25 - Let’s Talk About Race:  A Conversation with Teens,
Feb. 20

Are you concerned about racial relations and racial justice?  Do you feel your teenagers could benefit from a workshop focusing on this subject? Well, look no further.  
A free teen workshop called “Let’s Talk About Race” will help teens in grades 8-12 find ways to work towards racial justice and equity in their communities. Emphasis will be on community building and action steps.

Facilitated by Groundwork and sponsored by Wisconsin Public Television, this will be an afternoon of fun, learning and lively debate.
The workshop will be held on Saturday, February 20, from 12:00 noon until 4:00 p.m. at First Unitarian Society, 900 University Bay Drive, Madison.  First Unitarian is located across from the Veteran’s Hospital.  
To sign up for this free workshop, go to <file://localhost/e/lets-talk-about-race-a-conversation-for-teens-tickets-20721284921>   A list of frequently asked questions can be found there too.

Teens in 8th to 12th grade are welcome regardless of school affiliation.  Lunch is provided.

26 - Have Fun and Support Dane Dances!
March 4
                       from Al Cooper, Dane Dances!

Our great partner “Monona Terrace” is hosting a fundraiser for Dane Dances! on Friday March 4, 2016. The event, “Funky Dance Madison” is featuring two popular local bands,” ABBA Salute” and “VO5”, with DJ ACE.   It will be at Monona Terrace Exhibition Hall from 6:00 to 10:00 pm
Thank you for all of your support of Dane Dances!   Dane Dances! is a a month of Friday nights of free dancing to live music on the roof of Monona Terrace.

27 - Rain Garden Workshop Registration
Due March 4
from Madison Area Municipal Stormwater Partnership Education Coordinator
MAMSWaP (The Madison Area Municipal Stormwater Partnership) is hosting a Rain Garden Workshop on Saturday, March 12th at the Lussier Family Heritage Center. Learn how installing a rain garden can add beauty to your property and also protect area waters by capturing stormwater runoff that would otherwise carry pollutants down the storm drain into our lakes, rivers, and streams.
The cost of the workshop is only $5 and will cover site design and preparation, plant selection, installation, and maintenance. See attached registration form for more information or register online at .  Registration and payment must be received by March 4.    See Article #29 for how to get plants at a low cost.
For more information, contact Christal Campbell, Madison Area Municipal Stormwater Partnership Education Coordinator at (608) 224-3746 or .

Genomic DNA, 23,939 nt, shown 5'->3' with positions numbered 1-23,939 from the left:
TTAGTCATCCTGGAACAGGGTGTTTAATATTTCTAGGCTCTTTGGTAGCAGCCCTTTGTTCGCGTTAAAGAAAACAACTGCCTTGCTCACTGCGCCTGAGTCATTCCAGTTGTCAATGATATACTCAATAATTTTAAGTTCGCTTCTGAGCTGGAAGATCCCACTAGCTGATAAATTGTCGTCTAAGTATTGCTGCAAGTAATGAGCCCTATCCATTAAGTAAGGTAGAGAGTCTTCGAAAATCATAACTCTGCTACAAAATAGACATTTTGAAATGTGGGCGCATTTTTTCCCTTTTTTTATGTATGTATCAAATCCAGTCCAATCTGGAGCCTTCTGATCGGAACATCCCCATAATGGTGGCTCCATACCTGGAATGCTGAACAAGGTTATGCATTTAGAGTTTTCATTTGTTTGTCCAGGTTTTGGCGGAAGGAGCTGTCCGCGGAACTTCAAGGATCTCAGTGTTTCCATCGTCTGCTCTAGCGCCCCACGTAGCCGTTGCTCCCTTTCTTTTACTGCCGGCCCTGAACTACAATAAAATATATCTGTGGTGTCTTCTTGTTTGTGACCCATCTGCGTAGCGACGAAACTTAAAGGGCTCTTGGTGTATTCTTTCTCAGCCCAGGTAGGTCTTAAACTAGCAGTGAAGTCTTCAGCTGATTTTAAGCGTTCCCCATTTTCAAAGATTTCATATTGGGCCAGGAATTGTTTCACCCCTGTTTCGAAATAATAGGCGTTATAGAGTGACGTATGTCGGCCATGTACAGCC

28 - Community Garden Registration Coming Up March 12 and 16
It may be cold and snowy, but the Marlborough Community Garden Committee has already set the dates for garden registration.  To register for a plot, past and future gardeners should attend one of the registration meetings in March at Prairie UU Society, 2010 Whenona Drive:
Saturday, March 12, 12:00 noon,
Wednesday, March 16, 5:30 pm
Come prepared to pay for the plot(s) you want to sign up for.  A sliding scale offers 3 prices for a 20x20 plot:  $10, $35, or $65 depending on your household income and number of people in the family.  Some of last year’s gardeners who plan to continue gardening may also have additional fees to pay if they did not attend the 2 required workdays or failed to pay last year’s rental fee.  Registration is complete only after the registration form is turned in and all fees are paid.
The garden is located at the top of Marlborough Park. It has 160 plots, some tilled by tractor at the beginning of the season and some “no-till” plots that are cultivated entirely beginning to end by the gardener.  Water is available on site for setting your bedding plants (tomatoes, cabbage, peppers, etc.) and for watering, by hose, during dry spells. Besides keeping their own plots in good shape, each gardener is asked to attend two workdays during the summer to maintain the area around the outside of the plots.
In recent past years, about 100 families have gardened here, a nice multi-cultural mix of English speakers, Spanish speakers, and a number of gardeners who speak Asian languages.  All are welcome.

29 - Native Plant Sale Has March 23 Deadline
           from Madison Area Municipal Stormwater Partnership Education Coordinator